Thus, commerce involves:
(a) Buying and selling of goods and services. and
(b) Activities essential for the smooth and uninterrupted flow of goods and services from the point of production to the point of consumption.
The first activity, that is, purchase and sale of goods and services is termed as Trade, and the second activity i.e The activities that ensure smooth flow of goods to customers are known as ‘Auxiliaries to trade or ‘Aids to trade’.
Thus, commerce is classified as:
(1) Trade. and
(2) Auxiliaries to trade.
(1) Trade: Trade is an integral part of commerce. It simply refers to sale, transfer or exchange of goods and services. It helps in making the goods and services available to ultimate consumers. The manufacturers of goods who produce in bulk or large quantity generally find it very difficult to sell those goods directly to the consumers. The reasons may be distance of the consumers from the place of manufacturing, or the quantity of the product bought at one point of time, the problem of payment and so on. Hence they utilise the services of some firms or individuals who buy goods from the manufactures and sell it to the consumers. For example, the local grocery shop owner sells grocery items to the consumers after buying it from the manufactures. Sometimes, he buys it from the wholesalers who buy goods in bulk from the manufactures and sell it to him. It may be noted that the wholesalers as well as the grocery shop owners are said to be engaged in trading.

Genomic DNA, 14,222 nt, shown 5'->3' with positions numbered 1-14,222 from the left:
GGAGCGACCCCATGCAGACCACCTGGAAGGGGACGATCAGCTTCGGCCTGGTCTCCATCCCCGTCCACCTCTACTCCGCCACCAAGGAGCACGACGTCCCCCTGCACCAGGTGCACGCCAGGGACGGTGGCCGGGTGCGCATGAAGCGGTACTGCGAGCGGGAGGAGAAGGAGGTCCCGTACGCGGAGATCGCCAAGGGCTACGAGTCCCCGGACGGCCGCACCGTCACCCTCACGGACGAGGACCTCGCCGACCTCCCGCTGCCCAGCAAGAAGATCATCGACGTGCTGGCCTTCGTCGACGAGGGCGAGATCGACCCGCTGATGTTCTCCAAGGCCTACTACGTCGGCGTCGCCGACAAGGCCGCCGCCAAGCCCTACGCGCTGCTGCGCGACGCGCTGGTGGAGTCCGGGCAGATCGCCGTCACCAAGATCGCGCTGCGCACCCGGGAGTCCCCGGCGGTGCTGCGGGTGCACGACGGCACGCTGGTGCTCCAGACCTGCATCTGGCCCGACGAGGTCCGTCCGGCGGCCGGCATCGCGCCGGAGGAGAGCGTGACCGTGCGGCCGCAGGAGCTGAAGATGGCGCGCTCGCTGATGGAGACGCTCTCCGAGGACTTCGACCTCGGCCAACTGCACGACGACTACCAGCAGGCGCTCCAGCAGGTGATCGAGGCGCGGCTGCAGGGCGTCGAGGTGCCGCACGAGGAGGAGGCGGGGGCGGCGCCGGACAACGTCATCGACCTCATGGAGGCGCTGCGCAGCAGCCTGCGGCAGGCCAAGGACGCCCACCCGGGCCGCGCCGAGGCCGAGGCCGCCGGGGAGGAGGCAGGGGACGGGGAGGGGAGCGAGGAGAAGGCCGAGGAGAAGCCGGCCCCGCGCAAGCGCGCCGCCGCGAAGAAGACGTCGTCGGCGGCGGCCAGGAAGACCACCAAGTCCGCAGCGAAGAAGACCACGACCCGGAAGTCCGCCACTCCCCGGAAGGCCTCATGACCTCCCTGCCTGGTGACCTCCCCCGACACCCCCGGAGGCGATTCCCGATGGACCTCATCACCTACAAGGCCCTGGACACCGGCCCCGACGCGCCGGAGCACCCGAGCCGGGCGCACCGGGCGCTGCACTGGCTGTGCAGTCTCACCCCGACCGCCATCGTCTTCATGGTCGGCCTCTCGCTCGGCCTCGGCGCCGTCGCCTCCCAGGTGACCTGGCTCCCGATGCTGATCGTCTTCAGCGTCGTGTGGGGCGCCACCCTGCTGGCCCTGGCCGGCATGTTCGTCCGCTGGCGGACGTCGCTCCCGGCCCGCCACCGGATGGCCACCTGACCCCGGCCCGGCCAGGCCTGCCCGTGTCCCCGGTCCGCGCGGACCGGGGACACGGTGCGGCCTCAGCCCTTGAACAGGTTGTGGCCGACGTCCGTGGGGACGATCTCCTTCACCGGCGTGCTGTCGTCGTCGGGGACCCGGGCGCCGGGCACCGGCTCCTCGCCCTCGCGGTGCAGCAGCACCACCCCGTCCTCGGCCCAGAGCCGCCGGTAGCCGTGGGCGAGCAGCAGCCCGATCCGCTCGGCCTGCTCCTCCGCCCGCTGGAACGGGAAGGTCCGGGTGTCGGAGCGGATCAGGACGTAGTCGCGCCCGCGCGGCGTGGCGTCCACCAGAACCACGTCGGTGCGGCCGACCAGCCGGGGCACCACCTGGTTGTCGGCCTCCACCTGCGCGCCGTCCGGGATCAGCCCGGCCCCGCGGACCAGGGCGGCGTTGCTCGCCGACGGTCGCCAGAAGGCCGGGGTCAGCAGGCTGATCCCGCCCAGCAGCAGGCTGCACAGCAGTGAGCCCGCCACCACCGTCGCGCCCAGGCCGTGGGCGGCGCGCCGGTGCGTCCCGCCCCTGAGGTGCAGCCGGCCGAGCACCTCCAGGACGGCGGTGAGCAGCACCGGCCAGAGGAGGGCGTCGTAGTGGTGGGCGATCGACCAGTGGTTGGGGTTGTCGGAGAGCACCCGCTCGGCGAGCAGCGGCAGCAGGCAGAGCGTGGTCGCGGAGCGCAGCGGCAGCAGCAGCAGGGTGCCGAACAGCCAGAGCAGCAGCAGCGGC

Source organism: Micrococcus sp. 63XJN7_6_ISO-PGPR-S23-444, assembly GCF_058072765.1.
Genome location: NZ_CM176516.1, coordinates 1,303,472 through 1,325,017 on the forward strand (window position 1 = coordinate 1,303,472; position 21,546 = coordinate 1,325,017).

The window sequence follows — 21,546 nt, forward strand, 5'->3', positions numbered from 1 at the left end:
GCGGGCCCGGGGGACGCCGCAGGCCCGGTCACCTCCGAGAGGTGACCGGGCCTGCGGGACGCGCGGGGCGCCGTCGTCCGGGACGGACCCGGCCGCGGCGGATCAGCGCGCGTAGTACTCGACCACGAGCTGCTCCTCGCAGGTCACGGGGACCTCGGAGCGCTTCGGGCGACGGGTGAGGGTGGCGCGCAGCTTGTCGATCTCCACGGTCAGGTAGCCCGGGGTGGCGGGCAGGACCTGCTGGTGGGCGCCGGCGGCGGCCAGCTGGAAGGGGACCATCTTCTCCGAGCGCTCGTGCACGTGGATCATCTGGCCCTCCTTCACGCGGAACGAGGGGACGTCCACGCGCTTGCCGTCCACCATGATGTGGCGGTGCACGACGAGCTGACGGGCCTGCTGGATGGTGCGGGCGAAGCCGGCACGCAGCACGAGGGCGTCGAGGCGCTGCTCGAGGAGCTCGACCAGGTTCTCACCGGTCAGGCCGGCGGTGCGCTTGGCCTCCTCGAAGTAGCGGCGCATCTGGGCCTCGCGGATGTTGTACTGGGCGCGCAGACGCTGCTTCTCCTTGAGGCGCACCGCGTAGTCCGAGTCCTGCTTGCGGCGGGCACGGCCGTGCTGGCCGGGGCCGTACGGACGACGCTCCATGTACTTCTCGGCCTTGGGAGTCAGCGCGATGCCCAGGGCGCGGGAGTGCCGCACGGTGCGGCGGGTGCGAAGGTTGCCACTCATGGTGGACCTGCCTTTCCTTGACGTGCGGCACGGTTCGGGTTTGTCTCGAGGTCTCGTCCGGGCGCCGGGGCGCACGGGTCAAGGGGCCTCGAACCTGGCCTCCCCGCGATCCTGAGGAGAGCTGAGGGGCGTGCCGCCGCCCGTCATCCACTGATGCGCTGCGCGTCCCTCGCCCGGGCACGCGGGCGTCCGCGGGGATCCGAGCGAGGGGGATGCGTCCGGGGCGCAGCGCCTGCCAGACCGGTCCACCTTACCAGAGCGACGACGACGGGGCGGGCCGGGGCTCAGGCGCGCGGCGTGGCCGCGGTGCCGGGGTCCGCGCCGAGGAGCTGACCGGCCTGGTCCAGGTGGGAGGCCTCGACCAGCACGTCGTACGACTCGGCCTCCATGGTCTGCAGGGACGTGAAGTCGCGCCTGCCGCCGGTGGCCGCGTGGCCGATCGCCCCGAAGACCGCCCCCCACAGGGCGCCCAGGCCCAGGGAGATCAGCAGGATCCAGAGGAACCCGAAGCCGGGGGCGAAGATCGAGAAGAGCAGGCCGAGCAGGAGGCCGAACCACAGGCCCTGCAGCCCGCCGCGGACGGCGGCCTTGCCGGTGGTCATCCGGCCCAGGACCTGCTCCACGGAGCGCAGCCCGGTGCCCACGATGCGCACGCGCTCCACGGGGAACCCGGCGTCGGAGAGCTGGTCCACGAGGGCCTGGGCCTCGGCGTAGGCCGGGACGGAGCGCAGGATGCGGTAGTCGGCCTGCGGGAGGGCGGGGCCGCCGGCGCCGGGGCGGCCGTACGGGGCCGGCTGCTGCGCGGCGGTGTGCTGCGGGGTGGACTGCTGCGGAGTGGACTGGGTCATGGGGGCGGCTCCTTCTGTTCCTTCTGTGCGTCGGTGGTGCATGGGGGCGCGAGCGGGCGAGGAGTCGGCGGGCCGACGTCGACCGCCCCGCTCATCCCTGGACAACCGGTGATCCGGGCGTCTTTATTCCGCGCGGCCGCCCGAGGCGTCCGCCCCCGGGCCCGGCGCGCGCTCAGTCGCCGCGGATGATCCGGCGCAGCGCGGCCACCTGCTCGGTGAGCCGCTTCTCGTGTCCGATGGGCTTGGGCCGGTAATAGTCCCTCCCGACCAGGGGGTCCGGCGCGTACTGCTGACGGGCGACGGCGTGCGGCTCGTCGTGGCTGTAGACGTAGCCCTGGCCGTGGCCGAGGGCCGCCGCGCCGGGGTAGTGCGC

Thus, the features of trade can be summed up as follows:
(a) It involves actual buying and selling of goods.
(b) It refers to procuring goods from one place/person to sell it to another person or at another place.
(c) Traders, also known as middlemen facilitate the distribution of goods.
(d) Trading helps in equalising demand and supply. For example, the state of Punjab may be producing plenty of rice without much demand for it in its own state. Traders buy rice from Punjab and make it available to states like Orissa and West Bengal where there is a great demand for rice. Thus, the demand and supply ratio is maintained. On the basis of area of operation, trade can be classified as under-
(a) Internal Trade. and
(b) External Trade.